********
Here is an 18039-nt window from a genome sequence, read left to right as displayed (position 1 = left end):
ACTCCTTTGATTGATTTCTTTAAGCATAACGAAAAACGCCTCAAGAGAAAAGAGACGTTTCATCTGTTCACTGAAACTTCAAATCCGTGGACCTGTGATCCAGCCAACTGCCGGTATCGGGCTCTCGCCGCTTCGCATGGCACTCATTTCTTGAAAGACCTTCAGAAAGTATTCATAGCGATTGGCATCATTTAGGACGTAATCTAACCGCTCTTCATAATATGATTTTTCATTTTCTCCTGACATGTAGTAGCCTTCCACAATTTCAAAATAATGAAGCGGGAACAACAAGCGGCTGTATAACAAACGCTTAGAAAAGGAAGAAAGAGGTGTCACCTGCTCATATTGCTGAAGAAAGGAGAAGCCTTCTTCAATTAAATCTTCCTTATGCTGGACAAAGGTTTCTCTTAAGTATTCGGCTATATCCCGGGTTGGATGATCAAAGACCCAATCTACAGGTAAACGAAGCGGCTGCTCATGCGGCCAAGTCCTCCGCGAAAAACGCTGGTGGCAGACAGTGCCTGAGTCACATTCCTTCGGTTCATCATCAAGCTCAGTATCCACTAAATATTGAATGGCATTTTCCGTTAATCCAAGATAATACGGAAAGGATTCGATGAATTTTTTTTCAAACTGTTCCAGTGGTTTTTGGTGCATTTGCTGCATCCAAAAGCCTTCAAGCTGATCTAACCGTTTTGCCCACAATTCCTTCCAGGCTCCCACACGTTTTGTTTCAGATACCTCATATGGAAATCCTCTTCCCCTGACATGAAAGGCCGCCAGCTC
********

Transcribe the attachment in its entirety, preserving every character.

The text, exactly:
Here is an 18039-nt window from a genome sequence, read left to right as displayed (position 1 = left end):
ACTCCTTTGATTGATTTCTTTAAGCATAACGAAAAACGCCTCAAGAGAAAAGAGACGTTTCATCTGTTCACTGAAACTTCAAATCCGTGGACCTGTGATCCAGCCAACTGCCGGTATCGGGCTCTCGCCGCTTCGCATGGCACTCATTTCTTGAAAGACCTTCAGAAAGTATTCATAGCGATTGGCATCATTTAGGACGTAATCTAACCGCTCTTCATAATATGATTTTTCATTTTCTCCTGACATGTAGTAGCCTTCCACAATTTCAAAATAATGAAGCGGGAACAACAAGCGGCTGTATAACAAACGCTTAGAAAAGGAAGAAAGAGGTGTCACCTGCTCATATTGCTGAAGAAAGGAGAAGCCTTCTTCAATTAAATCTTCCTTATGCTGGACAAAGGTTTCTCTTAAGTATTCGGCTATATCCCGGGTTGGATGATCAAAGACCCAATCTACAGGTAAACGAAGCGGCTGCTCATGCGGCCAAGTCCTCCGCGAAAAACGCTGGTGGCAGACAGTGCCTGAGTCACATTCCTTCGGTTCATCATCAAGCTCAGTATCCACTAAATATTGAATGGCATTTTCCGTTAATCCAAGATAATACGGAAAGGATTCGATGAATTTTTTTTCAAACTGTTCCAGTGGTTTTTGGTGCATTTGCTGCATCCAAAAGCCTTCAAGCTGATCTAACCGTTTTGCCCACAATTCCTTCCAGGCTCCCACACGTTTTGTTTCAGATACCTCATATGGAAATCCTCTTCCCCTGACATGAAAGGCCGCCAGCTC